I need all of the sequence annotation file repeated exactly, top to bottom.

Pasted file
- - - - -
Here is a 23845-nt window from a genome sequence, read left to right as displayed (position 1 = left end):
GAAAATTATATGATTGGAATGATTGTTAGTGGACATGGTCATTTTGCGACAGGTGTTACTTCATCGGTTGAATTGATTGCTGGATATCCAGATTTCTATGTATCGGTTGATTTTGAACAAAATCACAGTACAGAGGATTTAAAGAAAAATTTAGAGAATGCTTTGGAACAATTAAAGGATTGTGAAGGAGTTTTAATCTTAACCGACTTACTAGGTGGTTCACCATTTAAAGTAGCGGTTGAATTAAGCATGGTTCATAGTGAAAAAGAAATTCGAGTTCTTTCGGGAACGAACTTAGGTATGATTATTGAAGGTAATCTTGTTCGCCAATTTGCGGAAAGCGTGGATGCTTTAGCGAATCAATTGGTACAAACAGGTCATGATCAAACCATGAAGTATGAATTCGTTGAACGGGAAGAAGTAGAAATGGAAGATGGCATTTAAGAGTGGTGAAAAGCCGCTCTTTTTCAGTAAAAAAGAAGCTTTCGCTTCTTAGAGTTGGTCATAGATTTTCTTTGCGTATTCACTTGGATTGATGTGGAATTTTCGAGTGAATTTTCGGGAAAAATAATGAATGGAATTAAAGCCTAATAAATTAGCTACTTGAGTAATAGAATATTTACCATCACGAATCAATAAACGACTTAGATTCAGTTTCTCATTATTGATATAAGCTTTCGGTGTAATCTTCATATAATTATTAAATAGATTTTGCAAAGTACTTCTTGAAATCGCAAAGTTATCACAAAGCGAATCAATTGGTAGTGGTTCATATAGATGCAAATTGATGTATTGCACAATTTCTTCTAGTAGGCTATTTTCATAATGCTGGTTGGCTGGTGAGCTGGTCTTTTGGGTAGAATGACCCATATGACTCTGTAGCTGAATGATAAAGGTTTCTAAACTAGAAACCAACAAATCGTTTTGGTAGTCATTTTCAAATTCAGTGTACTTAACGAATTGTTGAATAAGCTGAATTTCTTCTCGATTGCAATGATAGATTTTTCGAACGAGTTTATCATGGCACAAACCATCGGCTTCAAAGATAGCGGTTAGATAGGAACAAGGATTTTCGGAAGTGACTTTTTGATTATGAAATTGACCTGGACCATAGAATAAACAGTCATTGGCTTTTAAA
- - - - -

Here is a 23845-nt window from a genome sequence, read left to right as displayed (position 1 = left end):
GAAAATTATATGATTGGAATGATTGTTAGTGGACATGGTCATTTTGCGACAGGTGTTACTTCATCGGTTGAATTGATTGCTGGATATCCAGATTTCTATGTATCGGTTGATTTTGAACAAAATCACAGTACAGAGGATTTAAAGAAAAATTTAGAGAATGCTTTGGAACAATTAAAGGATTGTGAAGGAGTTTTAATCTTAACCGACTTACTAGGTGGTTCACCATTTAAAGTAGCGGTTGAATTAAGCATGGTTCATAGTGAAAAAGAAATTCGAGTTCTTTCGGGAACGAACTTAGGTATGATTATTGAAGGTAATCTTGTTCGCCAATTTGCGGAAAGCGTGGATGCTTTAGCGAATCAATTGGTACAAACAGGTCATGATCAAACCATGAAGTATGAATTCGTTGAACGGGAAGAAGTAGAAATGGAAGATGGCATTTAAGAGTGGTGAAAAGCCGCTCTTTTTCAGTAAAAAAGAAGCTTTCGCTTCTTAGAGTTGGTCATAGATTTTCTTTGCGTATTCACTTGGATTGATGTGGAATTTTCGAGTGAATTTTCGGGAAAAATAATGAATGGAATTAAAGCCTAATAAATTAGCTACTTGAGTAATAGAATATTTACCATCACGAATCAATAAACGACTTAGATTCAGTTTCTCATTATTGATATAAGCTTTCGGTGTAATCTTCATATAATTATTAAATAGATTTTGCAAAGTACTTCTTGAAATCGCAAAGTTATCACAAAGCGAATCAATTGGTAGTGGTTCATATAGATGCAAATTGATGTATTGCACAATTTCTTCTAGTAGGCTATTTTCATAATGCTGGTTGGCTGGTGAGCTGGTCTTTTGGGTAGAATGACCCATATGACTCTGTAGCTGAATGATAAAGGTTTCTAAACTAGAAACCAACAAATCGTTTTGGTAGTCATTTTCAAATTCAGTGTACTTAACGAATTGTTGAATAAGCTGAATTTCTTCTCGATTGCAATGATAGATTTTTCGAACGAGTTTATCATGGCACAAACCATCGGCTTCAAAGATAGCGGTTAGATAGGAACAAGGATTTTCGGAAGTGACTTTTTGATTATGAAATTGACCTGGACCATAGAATAAACAGTCATTGGCTTTTAAA